African Footprint kicks off a delightful ‘Journey’
Several musical acts are proudly selling Ghana to the outside world and one of them is the Cape Coast-based African Footprint International (AFI) led by Samuel Kweku Addison.
The group’s act may be a quiet but important effort to let the world know what musical and dance treasures abound here but those not privileged to keep up with its foreign exploits can listen to the members on the three albums the group has produced so far.
The latest one is a 12-track collection called Journey and it was recorded live at Addison Square Gardens, Greenhill-Cape Coast and Motor City Studios in Denmark.
AFI’s trademark is a rich base of solid African percussion and voices topped up often with Western horns. The blend has given the group a unique identity which has bowled over audiences at its concerts across Europe and America.
The Journey album showcases the versatility of the group as it gallops along on throbbing percussion instruments only, pure vocal tracks and songs that delightfully fuse Ghanaian and African elements with Western harmonious treats.
On San Bra, for instance, infectious gong sounds kick off the piece before rattles and drums join in to float a typical Afro-beat feel. The tenor guitar beautifully colours the vocals which forcefully requests all our people abroad to come home and help with the developmental process.
A completely different kind of mood is created on Asafo which employs only chants and some ferocious drumming.
Guest singer Mette Marie Jensen-Ornstrup sounds sweet on Remember and the fast-paced Wonyi No Aye praise song qualifies in every way to be described as a gospel piece.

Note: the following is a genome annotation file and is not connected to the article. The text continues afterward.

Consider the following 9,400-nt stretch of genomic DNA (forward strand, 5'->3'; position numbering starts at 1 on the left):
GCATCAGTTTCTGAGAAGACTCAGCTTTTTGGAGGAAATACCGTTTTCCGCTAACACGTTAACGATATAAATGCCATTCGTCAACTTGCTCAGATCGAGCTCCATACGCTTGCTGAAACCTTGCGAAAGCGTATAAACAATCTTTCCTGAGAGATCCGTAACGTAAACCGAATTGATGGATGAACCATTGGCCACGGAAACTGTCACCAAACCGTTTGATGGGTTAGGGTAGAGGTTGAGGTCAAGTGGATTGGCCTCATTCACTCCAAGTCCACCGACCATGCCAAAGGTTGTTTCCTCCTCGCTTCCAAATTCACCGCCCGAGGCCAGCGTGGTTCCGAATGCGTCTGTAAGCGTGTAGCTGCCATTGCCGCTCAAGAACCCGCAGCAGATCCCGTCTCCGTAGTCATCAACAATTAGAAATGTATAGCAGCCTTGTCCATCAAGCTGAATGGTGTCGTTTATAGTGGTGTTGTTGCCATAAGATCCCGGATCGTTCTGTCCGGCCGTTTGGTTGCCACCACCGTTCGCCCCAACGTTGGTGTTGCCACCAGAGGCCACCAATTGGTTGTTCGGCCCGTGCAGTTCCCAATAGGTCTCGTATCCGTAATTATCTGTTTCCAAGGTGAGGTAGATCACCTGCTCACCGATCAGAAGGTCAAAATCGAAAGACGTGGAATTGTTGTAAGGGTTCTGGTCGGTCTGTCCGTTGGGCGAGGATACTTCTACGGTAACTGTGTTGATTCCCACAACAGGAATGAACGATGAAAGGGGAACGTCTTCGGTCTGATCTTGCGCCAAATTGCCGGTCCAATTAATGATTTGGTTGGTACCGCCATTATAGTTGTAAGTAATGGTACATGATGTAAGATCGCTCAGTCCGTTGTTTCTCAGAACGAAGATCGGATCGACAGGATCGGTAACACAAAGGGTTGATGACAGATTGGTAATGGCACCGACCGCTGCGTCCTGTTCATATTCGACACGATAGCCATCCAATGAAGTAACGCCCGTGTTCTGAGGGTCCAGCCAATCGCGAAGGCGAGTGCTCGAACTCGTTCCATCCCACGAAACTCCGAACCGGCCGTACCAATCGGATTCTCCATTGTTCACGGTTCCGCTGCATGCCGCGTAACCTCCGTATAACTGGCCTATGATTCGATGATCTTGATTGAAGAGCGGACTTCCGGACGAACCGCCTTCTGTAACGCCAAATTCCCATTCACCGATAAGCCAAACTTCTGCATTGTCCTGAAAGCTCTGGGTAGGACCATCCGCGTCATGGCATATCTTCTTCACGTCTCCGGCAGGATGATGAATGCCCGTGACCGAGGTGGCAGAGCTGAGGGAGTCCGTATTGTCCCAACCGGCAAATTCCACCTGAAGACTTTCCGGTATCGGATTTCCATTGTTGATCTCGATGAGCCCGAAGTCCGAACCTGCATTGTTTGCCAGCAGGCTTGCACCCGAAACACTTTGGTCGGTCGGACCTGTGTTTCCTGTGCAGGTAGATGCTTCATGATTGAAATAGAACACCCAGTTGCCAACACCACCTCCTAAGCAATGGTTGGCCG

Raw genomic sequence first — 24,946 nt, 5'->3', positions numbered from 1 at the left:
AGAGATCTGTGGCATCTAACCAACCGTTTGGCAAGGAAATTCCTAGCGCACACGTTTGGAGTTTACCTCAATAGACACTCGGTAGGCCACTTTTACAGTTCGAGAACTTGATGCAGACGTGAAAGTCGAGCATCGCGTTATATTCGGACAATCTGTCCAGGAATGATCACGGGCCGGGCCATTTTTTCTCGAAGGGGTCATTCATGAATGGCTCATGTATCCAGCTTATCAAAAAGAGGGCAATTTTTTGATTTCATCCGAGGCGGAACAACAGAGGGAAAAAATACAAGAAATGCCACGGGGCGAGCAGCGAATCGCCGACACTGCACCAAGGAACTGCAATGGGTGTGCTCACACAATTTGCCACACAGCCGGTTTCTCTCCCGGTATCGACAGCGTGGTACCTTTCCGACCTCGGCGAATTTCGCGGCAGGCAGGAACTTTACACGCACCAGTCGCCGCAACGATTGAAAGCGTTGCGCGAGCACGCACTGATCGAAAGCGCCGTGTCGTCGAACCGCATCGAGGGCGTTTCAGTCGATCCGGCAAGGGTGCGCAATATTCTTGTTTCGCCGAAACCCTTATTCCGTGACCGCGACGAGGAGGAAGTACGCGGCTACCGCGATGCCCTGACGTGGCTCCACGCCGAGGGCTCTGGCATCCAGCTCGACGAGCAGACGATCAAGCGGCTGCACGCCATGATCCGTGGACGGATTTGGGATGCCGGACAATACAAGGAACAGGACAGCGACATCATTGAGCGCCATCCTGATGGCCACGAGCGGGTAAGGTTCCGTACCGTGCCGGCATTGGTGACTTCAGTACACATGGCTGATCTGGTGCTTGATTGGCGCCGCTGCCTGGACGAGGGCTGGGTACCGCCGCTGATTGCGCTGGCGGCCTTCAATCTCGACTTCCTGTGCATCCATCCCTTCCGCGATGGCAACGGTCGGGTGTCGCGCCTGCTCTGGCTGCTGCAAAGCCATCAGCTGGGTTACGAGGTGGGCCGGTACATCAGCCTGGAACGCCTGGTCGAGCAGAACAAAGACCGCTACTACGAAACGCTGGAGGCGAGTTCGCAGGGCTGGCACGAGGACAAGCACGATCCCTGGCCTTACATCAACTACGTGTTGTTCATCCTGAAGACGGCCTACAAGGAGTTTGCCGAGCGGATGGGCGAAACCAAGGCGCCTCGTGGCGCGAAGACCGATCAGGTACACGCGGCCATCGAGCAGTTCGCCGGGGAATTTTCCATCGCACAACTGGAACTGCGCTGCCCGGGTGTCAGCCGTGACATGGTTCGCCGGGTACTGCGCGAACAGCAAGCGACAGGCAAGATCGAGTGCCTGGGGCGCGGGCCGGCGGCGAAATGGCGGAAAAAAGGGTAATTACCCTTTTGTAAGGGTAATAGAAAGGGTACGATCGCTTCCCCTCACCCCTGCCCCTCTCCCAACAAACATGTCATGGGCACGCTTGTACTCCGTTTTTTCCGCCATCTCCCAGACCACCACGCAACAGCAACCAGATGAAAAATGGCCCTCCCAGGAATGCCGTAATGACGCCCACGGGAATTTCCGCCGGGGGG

Hailing from the Central Region, African Footprint is always quick to demonstrate its firm grip over rhythms and folk song patterns from the area.
The group was established in 2000 by Addison, who saw the need to tap into the talents of the underprivileged and disabled in his community. Members of the group have taught in music conservatories across Europe and offer training in drumming and dancing for foreign students whenever it is at base in Cape coast.
The music on Journey exemplifies what good cultural ambassadors African Footprint have turned into for this country.
The group’s music may not be your everyday fare on radio but the members are still determined to keep on enthralling audiences in Europe, America and elsewhere with the wonderful musical resources of Ghana and Africa.
The Journey album was produced by Samuel Kweku Addison, Seth Olinsky and Jacob Meyland.
African Footprint International is currently on a three-month European tour dubbed ‘Move 2013’.
The tour is supported by a number of outfits including www.artsghana.com, Royal Academy of Music (Aarhus) and Adisson’s Mighty Works Apps.
By Kouame Koulibaly
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